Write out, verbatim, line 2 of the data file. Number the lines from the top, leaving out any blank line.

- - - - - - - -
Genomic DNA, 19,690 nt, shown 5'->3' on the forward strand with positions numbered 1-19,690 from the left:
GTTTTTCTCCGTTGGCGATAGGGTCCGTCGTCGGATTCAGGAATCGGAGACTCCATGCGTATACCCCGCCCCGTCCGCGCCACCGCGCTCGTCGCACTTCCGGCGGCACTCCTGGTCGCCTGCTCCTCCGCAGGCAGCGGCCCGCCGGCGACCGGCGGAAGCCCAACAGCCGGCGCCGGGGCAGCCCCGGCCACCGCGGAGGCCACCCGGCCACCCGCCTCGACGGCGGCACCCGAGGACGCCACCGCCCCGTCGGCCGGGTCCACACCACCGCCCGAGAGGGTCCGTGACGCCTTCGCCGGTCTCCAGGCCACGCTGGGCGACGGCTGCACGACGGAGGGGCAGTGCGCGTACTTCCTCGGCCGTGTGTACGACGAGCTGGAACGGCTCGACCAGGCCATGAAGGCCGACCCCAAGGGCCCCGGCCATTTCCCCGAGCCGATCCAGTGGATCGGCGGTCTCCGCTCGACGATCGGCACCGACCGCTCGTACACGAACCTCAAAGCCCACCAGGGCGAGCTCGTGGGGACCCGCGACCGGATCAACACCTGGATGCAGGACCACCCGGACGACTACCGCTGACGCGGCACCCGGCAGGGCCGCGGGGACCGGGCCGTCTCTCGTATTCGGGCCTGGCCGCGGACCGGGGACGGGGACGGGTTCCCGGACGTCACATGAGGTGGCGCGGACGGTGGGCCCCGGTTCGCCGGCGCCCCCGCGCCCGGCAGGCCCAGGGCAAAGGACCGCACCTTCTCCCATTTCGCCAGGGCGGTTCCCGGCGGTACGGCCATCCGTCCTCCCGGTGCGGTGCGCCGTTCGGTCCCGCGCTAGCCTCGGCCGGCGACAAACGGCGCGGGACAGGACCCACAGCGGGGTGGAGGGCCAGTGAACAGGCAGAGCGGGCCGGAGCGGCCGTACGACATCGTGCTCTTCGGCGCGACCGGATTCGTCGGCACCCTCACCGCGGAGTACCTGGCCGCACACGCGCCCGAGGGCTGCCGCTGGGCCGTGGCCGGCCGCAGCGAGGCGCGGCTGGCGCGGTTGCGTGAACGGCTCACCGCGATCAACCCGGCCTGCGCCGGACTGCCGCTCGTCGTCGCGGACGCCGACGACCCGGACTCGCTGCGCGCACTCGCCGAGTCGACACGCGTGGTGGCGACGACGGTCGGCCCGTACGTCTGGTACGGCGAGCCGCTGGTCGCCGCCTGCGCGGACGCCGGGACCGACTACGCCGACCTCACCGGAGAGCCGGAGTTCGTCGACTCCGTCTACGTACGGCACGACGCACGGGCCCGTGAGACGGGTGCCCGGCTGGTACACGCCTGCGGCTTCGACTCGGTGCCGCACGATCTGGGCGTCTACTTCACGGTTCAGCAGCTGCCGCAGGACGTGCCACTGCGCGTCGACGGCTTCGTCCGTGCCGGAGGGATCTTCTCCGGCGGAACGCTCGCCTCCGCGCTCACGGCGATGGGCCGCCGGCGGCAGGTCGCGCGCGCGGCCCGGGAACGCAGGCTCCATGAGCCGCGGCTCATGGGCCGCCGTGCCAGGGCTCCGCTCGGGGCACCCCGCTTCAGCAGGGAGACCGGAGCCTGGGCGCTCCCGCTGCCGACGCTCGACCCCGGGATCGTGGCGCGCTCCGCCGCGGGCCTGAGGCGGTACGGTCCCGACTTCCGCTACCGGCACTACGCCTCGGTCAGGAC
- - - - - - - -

GTTTTTCTCCGTTGGCGATAGGGTCCGTCGTCGGATTCAGGAATCGGAGACTCCATGCGTATACCCCGCCCCGTCCGCGCCACCGCGCTCGTCGCACTTCCGGCGGCACTCCTGGTCGCCTGCTCCTCCGCAGGCAGCGGCCCGCCGGCGACCGGCGGAAGCCCAACAGCCGGCGCCGGGGCAGCCCCGGCCACCGCGGAGGCCACCCGGCCACCCGCCTCGACGGCGGCACCCGAGGACGCCACCGCCCCGTCGGCCGGGTCCACACCACCGCCCGAGAGGGTCCGTGACGCCTTCGCCGGTCTCCAGGCCACGCTGGGCGACGGCTGCACGACGGAGGGGCAGTGCGCGTACTTCCTCGGCCGTGTGTACGACGAGCTGGAACGGCTCGACCAGGCCATGAAGGCCGACCCCAAGGGCCCCGGCCATTTCCCCGAGCCGATCCAGTGGATCGGCGGTCTCCGCTCGACGATCGGCACCGACCGCTCGTACACGAACCTCAAAGCCCACCAGGGCGAGCTCGTGGGGACCCGCGACCGGATCAACACCTGGATGCAGGACCACCCGGACGACTACCGCTGACGCGGCACCCGGCAGGGCCGCGGGGACCGGGCCGTCTCTCGTATTCGGGCCTGGCCGCGGACCGGGGACGGGGACGGGTTCCCGGACGTCACATGAGGTGGCGCGGACGGTGGGCCCCGGTTCGCCGGCGCCCCCGCGCCCGGCAGGCCCAGGGCAAAGGACCGCACCTTCTCCCATTTCGCCAGGGCGGTTCCCGGCGGTACGGCCATCCGTCCTCCCGGTGCGGTGCGCCGTTCGGTCCCGCGCTAGCCTCGGCCGGCGACAAACGGCGCGGGACAGGACCCACAGCGGGGTGGAGGGCCAGTGAACAGGCAGAGCGGGCCGGAGCGGCCGTACGACATCGTGCTCTTCGGCGCGACCGGATTCGTCGGCACCCTCACCGCGGAGTACCTGGCCGCACACGCGCCCGAGGGCTGCCGCTGGGCCGTGGCCGGCCGCAGCGAGGCGCGGCTGGCGCGGTTGCGTGAACGGCTCACCGCGATCAACCCGGCCTGCGCCGGACTGCCGCTCGTCGTCGCGGACGCCGACGACCCGGACTCGCTGCGCGCACTCGCCGAGTCGACACGCGTGGTGGCGACGACGGTCGGCCCGTACGTCTGGTACGGCGAGCCGCTGGTCGCCGCCTGCGCGGACGCCGGGACCGACTACGCCGACCTCACCGGAGAGCCGGAGTTCGTCGACTCCGTCTACGTACGGCACGACGCACGGGCCCGTGAGACGGGTGCCCGGCTGGTACACGCCTGCGGCTTCGACTCGGTGCCGCACGATCTGGGCGTCTACTTCACGGTTCAGCAGCTGCCGCAGGACGTGCCACTGCGCGTCGACGGCTTCGTCCGTGCCGGAGGGATCTTCTCCGGCGGAACGCTCGCCTCCGCGCTCACGGCGATGGGCCGCCGGCGGCAGGTCGCGCGCGCGGCCCGGGAACGCAGGCTCCATGAGCCGCGGCTCATGGGCCGCCGTGCCAGGGCTCCGCTCGGGGCACCCCGCTTCAGCAGGGAGACCGGAGCCTGGGCGCTCCCGCTGCCGACGCTCGACCCCGGGATCGTGGCGCGCTCCGCCGCGGGCCTGAGGCGGTACGGTCCCGACTTCCGCTACCGGCACTACGCCTCGGTCAGGAC